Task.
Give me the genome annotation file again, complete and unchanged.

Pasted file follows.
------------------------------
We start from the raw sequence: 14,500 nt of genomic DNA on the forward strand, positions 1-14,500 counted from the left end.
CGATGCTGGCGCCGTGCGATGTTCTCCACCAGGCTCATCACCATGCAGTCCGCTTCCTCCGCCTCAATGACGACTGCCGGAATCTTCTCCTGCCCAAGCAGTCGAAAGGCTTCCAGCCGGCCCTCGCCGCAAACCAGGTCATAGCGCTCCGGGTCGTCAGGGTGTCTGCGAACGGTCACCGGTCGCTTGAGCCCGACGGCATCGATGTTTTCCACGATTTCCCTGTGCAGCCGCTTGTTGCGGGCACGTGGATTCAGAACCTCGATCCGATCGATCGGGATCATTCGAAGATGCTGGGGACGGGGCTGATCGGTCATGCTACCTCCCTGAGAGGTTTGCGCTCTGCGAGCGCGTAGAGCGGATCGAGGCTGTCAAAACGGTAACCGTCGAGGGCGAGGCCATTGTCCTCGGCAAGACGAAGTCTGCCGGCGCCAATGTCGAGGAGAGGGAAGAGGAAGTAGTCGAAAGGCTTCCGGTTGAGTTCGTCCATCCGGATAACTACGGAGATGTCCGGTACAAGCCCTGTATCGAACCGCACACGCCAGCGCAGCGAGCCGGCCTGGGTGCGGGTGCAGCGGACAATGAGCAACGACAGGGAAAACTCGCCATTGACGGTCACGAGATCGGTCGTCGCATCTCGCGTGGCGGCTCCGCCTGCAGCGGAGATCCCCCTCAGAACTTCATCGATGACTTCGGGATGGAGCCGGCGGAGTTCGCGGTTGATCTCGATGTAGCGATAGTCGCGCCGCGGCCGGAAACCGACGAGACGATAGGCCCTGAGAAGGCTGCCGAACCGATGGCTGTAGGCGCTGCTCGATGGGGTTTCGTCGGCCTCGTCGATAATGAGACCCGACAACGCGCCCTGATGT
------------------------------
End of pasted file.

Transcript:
We start from the raw sequence: 14,500 nt of genomic DNA on the forward strand, positions 1-14,500 counted from the left end.
CGATGCTGGCGCCGTGCGATGTTCTCCACCAGGCTCATCACCATGCAGTCCGCTTCCTCCGCCTCAATGACGACTGCCGGAATCTTCTCCTGCCCAAGCAGTCGAAAGGCTTCCAGCCGGCCCTCGCCGCAAACCAGGTCATAGCGCTCCGGGTCGTCAGGGTGTCTGCGAACGGTCACCGGTCGCTTGAGCCCGACGGCATCGATGTTTTCCACGATTTCCCTGTGCAGCCGCTTGTTGCGGGCACGTGGATTCAGAACCTCGATCCGATCGATCGGGATCATTCGAAGATGCTGGGGACGGGGCTGATCGGTCATGCTACCTCCCTGAGAGGTTTGCGCTCTGCGAGCGCGTAGAGCGGATCGAGGCTGTCAAAACGGTAACCGTCGAGGGCGAGGCCATTGTCCTCGGCAAGACGAAGTCTGCCGGCGCCAATGTCGAGGAGAGGGAAGAGGAAGTAGTCGAAAGGCTTCCGGTTGAGTTCGTCCATCCGGATAACTACGGAGATGTCCGGTACAAGCCCTGTATCGAACCGCACACGCCAGCGCAGCGAGCCGGCCTGGGTGCGGGTGCAGCGGACAATGAGCAACGACAGGGAAAACTCGCCATTGACGGTCACGAGATCGGTCGTCGCATCTCGCGTGGCGGCTCCGCCTGCAGCGGAGATCCCCCTCAGAACTTCATCGATGACTTCGGGATGGAGCCGGCGGAGTTCGCGGTTGATCTCGATGTAGCGATAGTCGCGCCGCGGCCGGAAACCGACGAGACGATAGGCCCTGAGAAGGCTGCCGAACCGATGGCTGTAGGCGCTGCTCGATGGGGTTTCGTCGGCCTCGTCGATAATGAGACCCGACAACGCGCCCTGATGT